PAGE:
The price was right at $282 a month, but the complex was a coming apart at the seams from neglect. Clearly maintenance was not a priority here, and the management was aged, if picturesque, and almost certainly ineffective. It might be nearly impossible to get anything repaired if there were a breakdown of the window unit air conditioners or dangerous gas space heaters. But there were two large bedrooms, and when the kids came to visit there would be ample room for them to have a semblance of the family life that had been so recently withdrawn from me. It was so peaceful here, perhaps the serenity would put at bay the virus inside they said would kill me. Here I might have more time than the two years they predicted.
I formulated how I would say, "No, not right now. Can I get back to you later?" But I knew that if I didn’t take it now, it would be gone while I looked for a smaller but more comfortable apartment. I was taking a bit of a chance, but I spit out, "Yes, Mr. Hammond, I’ll take it."
Now, in March of 2009, twenty five years later almost to the day, I stood in my empty apartment once again and looked out onto the courtyard through the same window. It was little changed. The oaks shaded even more of the court, and the sidewalk had buckled still higher from the encroaching roots. Stained and rotting curtains shrouded apartments long vacant and the multiplicity of broken windows testified to the sad final dilapidated state of Wilshire Village. I remembered Mr. Hammond, now long dead, just as I thought I would be when I told him I would take it in 1984.
My gamble had paid off. Instead of dying here in my bohemian Xanadu, I was walking away alive, although feeling a little bewildered. Here I had faced down AIDS and defeated the disease through sheer force of habit. Here I had created the only real stability that my children knew from their peripatetic childhood. This place was their anchor through their mother’s many moves, their summer retreat with an eccentric but loving father. It was my retreat, too, my refuge from fears of mortality, and yes, my excuse not to expect more of myself.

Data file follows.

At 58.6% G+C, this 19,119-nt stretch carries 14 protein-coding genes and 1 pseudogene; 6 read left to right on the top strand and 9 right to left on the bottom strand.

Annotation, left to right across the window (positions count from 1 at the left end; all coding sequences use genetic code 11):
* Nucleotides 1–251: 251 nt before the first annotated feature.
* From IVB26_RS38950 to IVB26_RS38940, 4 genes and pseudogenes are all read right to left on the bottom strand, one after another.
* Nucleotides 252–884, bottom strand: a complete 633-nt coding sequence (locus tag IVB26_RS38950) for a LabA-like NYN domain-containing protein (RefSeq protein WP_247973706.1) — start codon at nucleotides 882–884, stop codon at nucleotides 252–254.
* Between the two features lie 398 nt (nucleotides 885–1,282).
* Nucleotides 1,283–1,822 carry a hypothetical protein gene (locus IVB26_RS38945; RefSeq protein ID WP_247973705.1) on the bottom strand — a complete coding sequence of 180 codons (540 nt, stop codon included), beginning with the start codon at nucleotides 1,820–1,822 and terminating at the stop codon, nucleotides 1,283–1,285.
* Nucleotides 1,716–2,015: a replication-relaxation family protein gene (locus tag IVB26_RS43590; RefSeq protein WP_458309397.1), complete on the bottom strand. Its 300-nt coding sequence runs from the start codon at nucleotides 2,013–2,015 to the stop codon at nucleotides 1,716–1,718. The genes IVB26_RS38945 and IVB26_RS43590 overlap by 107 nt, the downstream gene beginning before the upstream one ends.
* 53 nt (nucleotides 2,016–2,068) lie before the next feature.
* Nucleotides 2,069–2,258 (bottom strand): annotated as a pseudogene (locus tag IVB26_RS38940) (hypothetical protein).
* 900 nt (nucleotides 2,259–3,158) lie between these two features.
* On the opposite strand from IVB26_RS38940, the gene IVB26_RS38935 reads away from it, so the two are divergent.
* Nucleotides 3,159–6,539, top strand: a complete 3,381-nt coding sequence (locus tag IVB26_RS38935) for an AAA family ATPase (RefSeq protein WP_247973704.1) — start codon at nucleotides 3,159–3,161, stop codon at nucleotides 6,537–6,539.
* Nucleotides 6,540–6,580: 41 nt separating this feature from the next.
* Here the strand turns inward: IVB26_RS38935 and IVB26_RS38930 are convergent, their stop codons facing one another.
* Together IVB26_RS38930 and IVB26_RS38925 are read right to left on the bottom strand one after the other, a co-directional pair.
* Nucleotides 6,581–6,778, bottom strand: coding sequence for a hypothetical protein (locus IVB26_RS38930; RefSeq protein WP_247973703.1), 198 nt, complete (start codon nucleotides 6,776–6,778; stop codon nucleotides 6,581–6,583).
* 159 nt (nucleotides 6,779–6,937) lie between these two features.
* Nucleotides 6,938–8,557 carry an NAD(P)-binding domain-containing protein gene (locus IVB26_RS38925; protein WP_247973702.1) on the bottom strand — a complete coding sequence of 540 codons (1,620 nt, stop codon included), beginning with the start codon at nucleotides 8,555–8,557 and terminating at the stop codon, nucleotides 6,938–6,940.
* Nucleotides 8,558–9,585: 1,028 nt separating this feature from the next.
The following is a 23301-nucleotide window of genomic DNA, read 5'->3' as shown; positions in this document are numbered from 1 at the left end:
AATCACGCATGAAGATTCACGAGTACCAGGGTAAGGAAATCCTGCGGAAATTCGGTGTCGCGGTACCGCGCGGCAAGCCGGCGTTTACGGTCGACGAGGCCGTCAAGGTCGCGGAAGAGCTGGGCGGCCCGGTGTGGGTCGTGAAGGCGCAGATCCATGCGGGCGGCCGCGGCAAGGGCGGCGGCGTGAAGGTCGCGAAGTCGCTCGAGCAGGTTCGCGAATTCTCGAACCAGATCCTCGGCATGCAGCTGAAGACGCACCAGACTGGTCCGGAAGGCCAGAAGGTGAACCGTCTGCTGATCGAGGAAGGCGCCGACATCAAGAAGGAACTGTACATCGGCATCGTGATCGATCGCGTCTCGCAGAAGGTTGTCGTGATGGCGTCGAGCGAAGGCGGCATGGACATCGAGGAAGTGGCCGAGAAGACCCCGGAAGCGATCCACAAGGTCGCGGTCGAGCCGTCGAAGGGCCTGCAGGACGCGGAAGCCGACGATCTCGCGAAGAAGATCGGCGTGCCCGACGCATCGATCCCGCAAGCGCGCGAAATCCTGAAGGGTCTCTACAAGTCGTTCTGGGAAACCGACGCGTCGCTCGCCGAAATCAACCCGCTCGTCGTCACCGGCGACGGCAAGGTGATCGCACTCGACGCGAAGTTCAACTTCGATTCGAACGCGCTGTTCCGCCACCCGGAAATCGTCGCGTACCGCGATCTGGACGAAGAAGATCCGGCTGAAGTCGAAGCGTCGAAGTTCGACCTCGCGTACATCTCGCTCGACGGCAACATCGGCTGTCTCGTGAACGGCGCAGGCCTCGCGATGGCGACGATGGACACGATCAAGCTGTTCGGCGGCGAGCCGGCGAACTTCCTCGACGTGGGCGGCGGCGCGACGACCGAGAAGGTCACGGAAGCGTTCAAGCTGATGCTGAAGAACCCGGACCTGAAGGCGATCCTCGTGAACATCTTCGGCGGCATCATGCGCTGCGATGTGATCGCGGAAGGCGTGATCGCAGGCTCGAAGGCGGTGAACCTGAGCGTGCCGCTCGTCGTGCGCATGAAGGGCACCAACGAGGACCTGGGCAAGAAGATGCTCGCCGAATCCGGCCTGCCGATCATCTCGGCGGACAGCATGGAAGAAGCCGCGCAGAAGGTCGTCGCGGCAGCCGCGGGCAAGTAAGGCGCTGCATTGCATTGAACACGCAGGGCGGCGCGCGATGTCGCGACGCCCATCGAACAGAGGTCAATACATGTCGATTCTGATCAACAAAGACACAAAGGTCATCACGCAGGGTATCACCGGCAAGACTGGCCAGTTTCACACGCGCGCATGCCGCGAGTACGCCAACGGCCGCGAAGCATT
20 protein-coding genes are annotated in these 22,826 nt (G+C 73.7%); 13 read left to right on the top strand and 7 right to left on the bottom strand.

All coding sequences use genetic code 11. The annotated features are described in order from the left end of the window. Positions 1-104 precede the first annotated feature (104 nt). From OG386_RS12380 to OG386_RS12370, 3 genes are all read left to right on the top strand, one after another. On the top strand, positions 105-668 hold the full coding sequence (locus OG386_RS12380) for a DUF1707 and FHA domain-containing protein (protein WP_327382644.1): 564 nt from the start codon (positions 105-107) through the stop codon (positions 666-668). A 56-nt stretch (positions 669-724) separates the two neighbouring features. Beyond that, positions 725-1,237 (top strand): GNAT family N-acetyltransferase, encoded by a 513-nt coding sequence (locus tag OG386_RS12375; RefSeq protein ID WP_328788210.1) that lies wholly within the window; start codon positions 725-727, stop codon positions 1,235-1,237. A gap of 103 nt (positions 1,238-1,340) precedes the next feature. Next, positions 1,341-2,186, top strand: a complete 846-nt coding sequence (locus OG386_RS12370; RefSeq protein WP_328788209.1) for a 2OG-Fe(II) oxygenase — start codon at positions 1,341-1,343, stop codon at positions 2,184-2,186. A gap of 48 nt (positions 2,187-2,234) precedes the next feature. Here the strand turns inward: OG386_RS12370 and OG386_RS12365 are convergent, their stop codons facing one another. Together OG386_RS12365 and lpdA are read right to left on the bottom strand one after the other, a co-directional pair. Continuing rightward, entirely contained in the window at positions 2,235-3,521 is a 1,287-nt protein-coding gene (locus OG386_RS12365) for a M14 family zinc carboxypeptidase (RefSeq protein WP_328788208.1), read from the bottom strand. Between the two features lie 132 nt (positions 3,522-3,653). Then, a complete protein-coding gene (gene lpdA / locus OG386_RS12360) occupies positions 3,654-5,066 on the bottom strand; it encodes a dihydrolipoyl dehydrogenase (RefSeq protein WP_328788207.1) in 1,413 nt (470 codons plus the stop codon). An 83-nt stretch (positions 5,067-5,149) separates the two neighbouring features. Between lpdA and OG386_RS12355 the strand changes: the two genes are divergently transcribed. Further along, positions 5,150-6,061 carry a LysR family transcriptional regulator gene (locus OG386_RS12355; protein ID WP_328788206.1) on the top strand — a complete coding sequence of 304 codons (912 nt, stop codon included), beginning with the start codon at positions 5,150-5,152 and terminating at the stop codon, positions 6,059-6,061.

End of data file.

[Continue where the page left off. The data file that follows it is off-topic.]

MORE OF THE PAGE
I thought I would be despondent at leaving this place that sheltered me through much of my adult life. Instead I was leaving here eager to face the future. For the first time in a long time I wondered what the shape of my life would be. It made me a bit giddy to contemplate, but I knew whatever I became, it would be shaped by my years here. I will miss Wilshire Village, but at least I took a lot of pictures (Click on the oak tree for more images).
9 May 2017
Basil died at 5:48 AM. I know because my fingertips were dug into his ribs at the moment his heartbeat died out. My hand had been on his chest for his last moments as I felt his breath falter and stop, then his heart fade in diminuendo until it fell silent. He gave a few kicks in protest then fell limp in my hands. Terry had watched in horror, as much at my intrusion into Basil’s last moments as his understanding that our cat was dead.
I looked at the clock. I don’t know why. I suppose I was mentally putting a capstone on his travel through my life. It was 5:48. Somehow that seemed important, … portentous, even, in some unknown way.
I lay him back in the chair and wept in Terry’s arms for a long while before I extricated myself to go to the garage and get the shoe box I had set aside when it was clear my dear feline was not going to be with us much longer. I put the box on the round table in the back of the garden and went to fetch Basil’s tiny frame. I cried more when I curled him into his final pose, and closed the cover. I opened it again and looked at my beloved pet whose death we could not forestall. He seemed so lonesome there. In some sense I did not fully understand, I wanted to go with him. But that was absurd, I wanted him to live through me whatever fabulous adventures remained to me. Just putting him in that box was so final, I needed a connection to link my spirit with his. Something to put in the coffin to connect us, some token of my affection for his pure little Zen spirit. I looked around for some natural object, a stone or a stick to put there beside him, but I soon realized that these objects from Nature had no connection to me, and could not link us.
I went back into the house in search of a votive with a more personal connection to me. In the kitchen I found it, a wishbone from my last meal. The night before, when Basil was failing sharply, but still living, I had taken long minutes to clean the bone with my teeth and tongue until it was a pristine thing, something to cleanly make a wish upon. I brought it back and laid it next to him. Yes, this will connect us now, I can let him go. Somehow this made losing him comprehensible.